Mâconnais is in the southern end of Burgundy, just above Beaujolais. The district takes its name from the village of Mâcon, which was the center of a thriving wine trade in the 17th century. In those days Mâconnais produced more red than white wine. Today Mâcconais makes mostly white wine made from Chardonnay grapes and is best known as the home of Pouilly-Fuissé. Pouilly-Fuissé is a white wine appellation made up of the villages of Pouilly and Fuissé. There are no Grand or Premier Crus in Mâconnais. But in addition to Pouilly-Fuissé, village appellations include Saint-Véran, Viré-Clessé and Mâcon and Mâcon-Villages. The Mâcon plus a village name is an allowable wine label. Mâcconais includes 17,300 acres of vineyards. Red wines are made from Pinot Noir or Gamay, which is the primary grape just slightly further south in Beaujolais.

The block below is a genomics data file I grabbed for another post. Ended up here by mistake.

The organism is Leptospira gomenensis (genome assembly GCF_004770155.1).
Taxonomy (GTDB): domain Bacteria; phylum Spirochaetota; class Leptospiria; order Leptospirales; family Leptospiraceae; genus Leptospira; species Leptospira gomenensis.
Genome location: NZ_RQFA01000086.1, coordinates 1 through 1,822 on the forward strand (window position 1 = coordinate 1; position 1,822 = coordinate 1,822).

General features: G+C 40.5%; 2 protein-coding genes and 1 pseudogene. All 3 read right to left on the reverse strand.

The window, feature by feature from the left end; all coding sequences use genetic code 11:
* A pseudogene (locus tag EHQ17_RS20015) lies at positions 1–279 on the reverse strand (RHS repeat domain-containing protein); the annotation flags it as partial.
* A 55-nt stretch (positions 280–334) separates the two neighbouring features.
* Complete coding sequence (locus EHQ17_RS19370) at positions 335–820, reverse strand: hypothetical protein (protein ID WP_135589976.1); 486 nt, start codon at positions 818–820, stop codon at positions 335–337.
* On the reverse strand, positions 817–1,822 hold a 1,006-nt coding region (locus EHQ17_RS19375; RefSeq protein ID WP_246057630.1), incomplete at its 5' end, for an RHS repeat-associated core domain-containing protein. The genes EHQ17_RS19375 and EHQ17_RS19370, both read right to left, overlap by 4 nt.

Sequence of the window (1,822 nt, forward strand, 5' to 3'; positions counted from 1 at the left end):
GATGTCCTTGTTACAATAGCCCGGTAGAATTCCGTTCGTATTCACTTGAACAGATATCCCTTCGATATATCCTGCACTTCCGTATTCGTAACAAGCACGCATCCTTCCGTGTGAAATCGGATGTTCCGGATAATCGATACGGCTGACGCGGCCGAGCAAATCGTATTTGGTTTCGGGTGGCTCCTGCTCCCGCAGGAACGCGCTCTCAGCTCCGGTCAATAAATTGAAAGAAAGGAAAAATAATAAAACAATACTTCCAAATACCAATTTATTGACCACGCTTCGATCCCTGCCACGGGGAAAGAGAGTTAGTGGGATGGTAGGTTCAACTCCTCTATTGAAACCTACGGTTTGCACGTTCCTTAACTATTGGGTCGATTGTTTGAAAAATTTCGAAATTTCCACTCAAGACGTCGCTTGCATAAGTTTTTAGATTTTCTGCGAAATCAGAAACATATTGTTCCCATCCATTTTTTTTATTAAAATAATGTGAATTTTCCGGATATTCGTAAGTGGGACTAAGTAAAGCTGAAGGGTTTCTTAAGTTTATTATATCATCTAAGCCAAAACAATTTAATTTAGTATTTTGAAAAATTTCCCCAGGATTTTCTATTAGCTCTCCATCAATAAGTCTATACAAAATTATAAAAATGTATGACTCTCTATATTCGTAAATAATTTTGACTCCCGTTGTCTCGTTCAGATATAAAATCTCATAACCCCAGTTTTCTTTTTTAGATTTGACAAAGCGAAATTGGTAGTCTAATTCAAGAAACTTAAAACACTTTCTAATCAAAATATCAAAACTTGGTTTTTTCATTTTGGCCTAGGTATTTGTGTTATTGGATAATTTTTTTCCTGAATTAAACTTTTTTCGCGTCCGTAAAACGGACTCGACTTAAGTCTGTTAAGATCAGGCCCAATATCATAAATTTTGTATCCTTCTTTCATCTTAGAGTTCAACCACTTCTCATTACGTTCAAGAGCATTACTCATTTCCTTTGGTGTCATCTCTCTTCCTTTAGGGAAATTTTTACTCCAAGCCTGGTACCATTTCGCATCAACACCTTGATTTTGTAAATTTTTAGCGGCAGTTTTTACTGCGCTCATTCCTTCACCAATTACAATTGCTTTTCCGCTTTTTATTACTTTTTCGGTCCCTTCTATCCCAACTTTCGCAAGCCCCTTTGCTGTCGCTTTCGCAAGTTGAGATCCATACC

This white variety originated in Burgundy, but is now grown around the world. Its flexibility to thrive in many regions translates to wide flavor profile in the market. Chardonnay is commonly used in making Champagne and sparkling wines.